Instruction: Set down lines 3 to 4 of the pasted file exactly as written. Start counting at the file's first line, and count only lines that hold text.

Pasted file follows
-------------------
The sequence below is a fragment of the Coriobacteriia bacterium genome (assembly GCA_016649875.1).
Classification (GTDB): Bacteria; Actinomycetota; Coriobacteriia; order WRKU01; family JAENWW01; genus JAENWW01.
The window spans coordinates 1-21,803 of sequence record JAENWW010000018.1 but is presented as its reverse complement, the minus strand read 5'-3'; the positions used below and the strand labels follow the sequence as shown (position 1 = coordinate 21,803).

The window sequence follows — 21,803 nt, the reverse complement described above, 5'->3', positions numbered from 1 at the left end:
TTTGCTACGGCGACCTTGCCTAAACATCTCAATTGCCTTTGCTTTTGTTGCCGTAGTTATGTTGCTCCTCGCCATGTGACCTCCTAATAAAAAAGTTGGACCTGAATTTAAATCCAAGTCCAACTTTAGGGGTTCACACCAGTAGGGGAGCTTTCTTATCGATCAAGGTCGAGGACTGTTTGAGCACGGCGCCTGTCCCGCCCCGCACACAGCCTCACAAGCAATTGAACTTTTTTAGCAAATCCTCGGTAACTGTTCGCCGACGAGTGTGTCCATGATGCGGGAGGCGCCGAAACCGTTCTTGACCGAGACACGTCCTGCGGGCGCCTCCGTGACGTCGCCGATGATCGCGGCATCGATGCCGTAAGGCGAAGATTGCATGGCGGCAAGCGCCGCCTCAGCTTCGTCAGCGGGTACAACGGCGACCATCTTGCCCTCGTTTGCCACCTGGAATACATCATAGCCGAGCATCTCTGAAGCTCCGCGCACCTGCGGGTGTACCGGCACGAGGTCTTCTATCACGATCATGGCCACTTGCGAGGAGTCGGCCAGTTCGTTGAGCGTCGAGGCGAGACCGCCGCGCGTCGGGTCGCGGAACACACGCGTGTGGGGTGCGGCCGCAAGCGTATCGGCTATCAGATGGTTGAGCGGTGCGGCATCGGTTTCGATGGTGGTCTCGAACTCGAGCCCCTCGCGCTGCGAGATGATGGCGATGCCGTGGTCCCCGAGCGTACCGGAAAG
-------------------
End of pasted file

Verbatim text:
The window spans coordinates 1-21,803 of sequence record JAENWW010000018.1 but is presented as its reverse complement, the minus strand read 5'-3'; the positions used below and the strand labels follow the sequence as shown (position 1 = coordinate 21,803).

The window sequence follows — 21,803 nt, the reverse complement described above, 5'->3', positions numbered from 1 at the left end: